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2022-23 Marty Sklar entertainment innovation fellows announced

UCLA School of Theater, Film and Television graduate students Taylor S. Goethe (Film, Television and Digital Media) and Marii Yoshida (Theater) as well as undergraduate theater student Zoë Chavez have been chosen by UCLA REMAP as 2022-23 Marty Sklar Entertainment Innovation Fellows. They will be participating in major collaborative projects at REMAP that interweave the physical and digital worlds to share new kinds of stories, as well as training and community-building activities. Design and Media Arts graduate student Don Edler and Urban and Regional Planning graduate student Alejandra Rios have also been named Innovation Fellows.

Now in its second year, the Marty Sklar Entertainment Innovation Fellowship supports high-achieving students with $10,000 each to engage with the legacy and future of themed entertainment. It was made possible by a 2020 leadership gift to UCLA TFT from the family of Martin A. Sklar (1934–2017), a UCLA alumnus widely considered “the Jiminy Cricket of Imagineering,” and funds from the UCLA Chancellor‘s Centennial Scholars Match Initiative.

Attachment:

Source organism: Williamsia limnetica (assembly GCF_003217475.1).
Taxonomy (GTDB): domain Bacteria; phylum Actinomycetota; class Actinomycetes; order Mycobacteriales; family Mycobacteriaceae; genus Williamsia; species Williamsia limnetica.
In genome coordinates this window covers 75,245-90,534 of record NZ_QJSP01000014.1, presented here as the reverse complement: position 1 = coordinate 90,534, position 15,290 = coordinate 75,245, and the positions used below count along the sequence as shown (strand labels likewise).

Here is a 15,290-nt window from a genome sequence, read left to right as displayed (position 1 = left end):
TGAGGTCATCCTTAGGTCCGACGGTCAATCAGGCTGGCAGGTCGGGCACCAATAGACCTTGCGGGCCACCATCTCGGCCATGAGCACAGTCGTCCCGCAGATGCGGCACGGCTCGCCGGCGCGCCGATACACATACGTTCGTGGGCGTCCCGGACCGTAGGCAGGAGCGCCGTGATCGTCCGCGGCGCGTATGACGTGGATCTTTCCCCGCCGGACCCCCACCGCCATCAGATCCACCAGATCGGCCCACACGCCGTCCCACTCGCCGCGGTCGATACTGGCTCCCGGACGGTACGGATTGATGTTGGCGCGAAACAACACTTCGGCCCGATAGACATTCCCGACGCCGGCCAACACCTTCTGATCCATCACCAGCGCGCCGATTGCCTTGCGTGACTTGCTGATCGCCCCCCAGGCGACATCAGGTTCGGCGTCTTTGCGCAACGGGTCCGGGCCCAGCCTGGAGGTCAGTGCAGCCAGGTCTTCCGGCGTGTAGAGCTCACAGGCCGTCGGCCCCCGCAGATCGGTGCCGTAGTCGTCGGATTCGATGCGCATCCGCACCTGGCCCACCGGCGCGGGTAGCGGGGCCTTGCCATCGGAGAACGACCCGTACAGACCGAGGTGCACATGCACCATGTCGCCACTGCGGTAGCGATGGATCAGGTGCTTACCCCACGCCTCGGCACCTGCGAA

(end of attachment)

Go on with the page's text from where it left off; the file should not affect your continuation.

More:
This year, the fellows will contribute to one of three areas of work at REMAP: the NSF-funded Civic Bicycle Commuting project (CiBiC), which is reimagining bicycle commuting in Los Angeles and integrating ride data and riders’ input into digital media exhibitions of the emerging collective mobility; research, development and prototyping related to the use of augmented reality in live performance and applying it to a new adaptation of a Hugo Award-winning novel (planned for 2023); and the exploration of techniques, applications and ethics of machine learning in the arts, with a focus on one or both of the projects listed above.

During his 53-year career at Disney, Mr. Sklar played pivotal roles in the 1964 New York World’s Fair, the It’s a Small World attraction, Tokyo Disneyland, Disneyland Paris and Disney-MGM Studios, among many others, and upon retirement was honored with a window on Disneyland’s Main Street, U.S.A. His pioneering work in themed entertainment demonstrates how artistic creativity can drive engineering innovation at a large scale, consistent with REMAP’s goals for its research and student experiences.